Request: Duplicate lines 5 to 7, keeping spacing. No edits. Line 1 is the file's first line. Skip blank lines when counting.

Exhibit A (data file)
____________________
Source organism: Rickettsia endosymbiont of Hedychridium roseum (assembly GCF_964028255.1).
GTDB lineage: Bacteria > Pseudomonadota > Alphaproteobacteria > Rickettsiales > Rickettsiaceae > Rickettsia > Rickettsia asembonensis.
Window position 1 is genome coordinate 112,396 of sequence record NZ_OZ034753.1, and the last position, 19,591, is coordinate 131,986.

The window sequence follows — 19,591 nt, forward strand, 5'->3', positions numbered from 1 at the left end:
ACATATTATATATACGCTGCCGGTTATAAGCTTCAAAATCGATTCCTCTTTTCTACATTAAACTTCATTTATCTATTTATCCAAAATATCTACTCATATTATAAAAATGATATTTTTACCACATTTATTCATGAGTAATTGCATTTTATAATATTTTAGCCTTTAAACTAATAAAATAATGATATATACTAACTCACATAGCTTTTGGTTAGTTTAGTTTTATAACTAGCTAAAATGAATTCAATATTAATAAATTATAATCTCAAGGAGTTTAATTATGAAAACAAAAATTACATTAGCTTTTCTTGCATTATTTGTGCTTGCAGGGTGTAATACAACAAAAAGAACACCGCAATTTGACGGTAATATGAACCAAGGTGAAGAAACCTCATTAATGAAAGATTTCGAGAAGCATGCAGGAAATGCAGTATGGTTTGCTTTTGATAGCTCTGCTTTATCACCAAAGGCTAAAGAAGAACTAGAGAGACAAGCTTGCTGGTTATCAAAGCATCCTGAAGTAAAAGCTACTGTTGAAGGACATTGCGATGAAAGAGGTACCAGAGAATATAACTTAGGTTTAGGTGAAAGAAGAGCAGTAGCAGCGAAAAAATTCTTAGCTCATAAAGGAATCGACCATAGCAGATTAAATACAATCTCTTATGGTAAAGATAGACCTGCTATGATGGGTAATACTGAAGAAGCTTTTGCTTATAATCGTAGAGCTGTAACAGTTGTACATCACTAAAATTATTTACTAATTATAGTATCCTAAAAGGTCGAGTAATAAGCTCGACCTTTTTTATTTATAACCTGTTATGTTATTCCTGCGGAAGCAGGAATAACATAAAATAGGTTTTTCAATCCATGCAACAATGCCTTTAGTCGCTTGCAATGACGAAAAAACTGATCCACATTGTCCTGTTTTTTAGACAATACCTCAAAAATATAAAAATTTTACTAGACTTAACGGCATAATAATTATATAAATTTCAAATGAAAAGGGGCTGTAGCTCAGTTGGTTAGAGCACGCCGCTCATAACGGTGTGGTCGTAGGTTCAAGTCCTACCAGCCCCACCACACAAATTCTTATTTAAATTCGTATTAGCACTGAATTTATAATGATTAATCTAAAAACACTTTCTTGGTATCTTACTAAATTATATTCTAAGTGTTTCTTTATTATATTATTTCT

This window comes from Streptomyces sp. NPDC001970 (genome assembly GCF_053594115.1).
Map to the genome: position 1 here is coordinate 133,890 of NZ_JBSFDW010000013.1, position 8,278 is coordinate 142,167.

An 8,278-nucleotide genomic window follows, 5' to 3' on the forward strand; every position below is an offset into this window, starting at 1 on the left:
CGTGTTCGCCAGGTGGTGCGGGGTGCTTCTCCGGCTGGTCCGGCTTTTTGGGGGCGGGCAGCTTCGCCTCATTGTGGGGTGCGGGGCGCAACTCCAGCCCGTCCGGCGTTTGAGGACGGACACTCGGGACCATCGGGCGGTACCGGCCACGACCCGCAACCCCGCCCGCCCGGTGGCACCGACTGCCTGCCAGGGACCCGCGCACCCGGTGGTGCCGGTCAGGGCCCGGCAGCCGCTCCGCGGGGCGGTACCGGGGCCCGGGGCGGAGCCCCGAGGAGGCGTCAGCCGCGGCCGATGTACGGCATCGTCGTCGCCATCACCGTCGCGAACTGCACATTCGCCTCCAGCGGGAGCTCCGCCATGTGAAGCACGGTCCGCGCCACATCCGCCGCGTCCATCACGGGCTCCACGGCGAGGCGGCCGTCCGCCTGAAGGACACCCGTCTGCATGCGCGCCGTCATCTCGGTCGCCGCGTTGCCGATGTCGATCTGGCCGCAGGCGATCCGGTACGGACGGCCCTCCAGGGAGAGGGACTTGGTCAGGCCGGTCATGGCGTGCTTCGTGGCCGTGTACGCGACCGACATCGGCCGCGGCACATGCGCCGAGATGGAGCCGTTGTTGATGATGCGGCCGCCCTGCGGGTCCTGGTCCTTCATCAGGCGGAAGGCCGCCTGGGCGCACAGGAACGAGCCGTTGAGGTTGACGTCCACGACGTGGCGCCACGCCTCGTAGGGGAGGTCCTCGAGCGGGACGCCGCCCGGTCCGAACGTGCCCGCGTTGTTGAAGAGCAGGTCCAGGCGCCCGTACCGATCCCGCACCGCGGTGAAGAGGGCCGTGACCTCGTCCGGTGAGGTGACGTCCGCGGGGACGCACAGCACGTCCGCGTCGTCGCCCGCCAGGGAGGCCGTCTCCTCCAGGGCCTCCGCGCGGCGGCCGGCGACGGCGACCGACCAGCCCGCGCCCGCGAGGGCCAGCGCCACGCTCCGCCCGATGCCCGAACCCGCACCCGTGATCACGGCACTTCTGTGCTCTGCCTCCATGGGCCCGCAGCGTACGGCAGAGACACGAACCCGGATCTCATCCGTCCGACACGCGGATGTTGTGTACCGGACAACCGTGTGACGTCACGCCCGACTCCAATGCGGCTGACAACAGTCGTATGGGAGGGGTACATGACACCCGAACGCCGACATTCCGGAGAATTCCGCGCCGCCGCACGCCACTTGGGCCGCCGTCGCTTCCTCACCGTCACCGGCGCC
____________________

ACATATTATATATACGCTGCCGGTTATAAGCTTCAAAATCGATTCCTCTTTTCTACATTAAACTTCATTTATCTATTTATCCAAAATATCTACTCATATTATAAAAATGATATTTTTACCACATTTATTCATGAGTAATTGCATTTTATAATATTTTAGCCTTTAAACTAATAAAATAATGATATATACTAACTCACATAGCTTTTGGTTAGTTTAGTTTTATAACTAGCTAAAATGAATTCAATATTAATAAATTATAATCTCAAGGAGTTTAATTATGAAAACAAAAATTACATTAGCTTTTCTTGCATTATTTGTGCTTGCAGGGTGTAATACAACAAAAAGAACACCGCAATTTGACGGTAATATGAACCAAGGTGAAGAAACCTCATTAATGAAAGATTTCGAGAAGCATGCAGGAAATGCAGTATGGTTTGCTTTTGATAGCTCTGCTTTATCACCAAAGGCTAAAGAAGAACTAGAGAGACAAGCTTGCTGGTTATCAAAGCATCCTGAAGTAAAAGCTACTGTTGAAGGACATTGCGATGAAAGAGGTACCAGAGAATATAACTTAGGTTTAGGTGAAAGAAGAGCAGTAGCAGCGAAAAAATTCTTAGCTCATAAAGGAATCGACCATAGCAGATTAAATACAATCTCTTATGGTAAAGATAGACCTGCTATGATGGGTAATACTGAAGAAGCTTTTGCTTATAATCGTAGAGCTGTAACAGTTGTACATCACTAAAATTATTTACTAATTATAGTATCCTAAAAGGTCGAGTAATAAGCTCGACCTTTTTTATTTATAACCTGTTATGTTATTCCTGCGGAAGCAGGAATAACATAAAATAGGTTTTTCAATCCATGCAACAATGCCTTTAGTCGCTTGCAATGACGAAAAAACTGATCCACATTGTCCTGTTTTTTAGACAATACCTCAAAAATATAAAAATTTTACTAGACTTAACGGCATAATAATTATATAAATTTCAAATGAAAAGGGGCTGTAGCTCAGTTGGTTAGAGCACGCCGCTCATAACGGTGTGGTCGTAGGTTCAAGTCCTACCAGCCCCACCACACAAATTCTTATTTAAATTCGTATTAGCACTGAATTTATAATGATTAATCTAAAAACACTTTCTTGGTATCTTACTAAATTATATTCTAAGTGTTTCTTTATTATATTATTTCT

This window comes from Streptomyces sp. NPDC001970 (genome assembly GCF_053594115.1).
Map to the genome: position 1 here is coordinate 133,890 of NZ_JBSFDW010000013.1, position 8,278 is coordinate 142,167.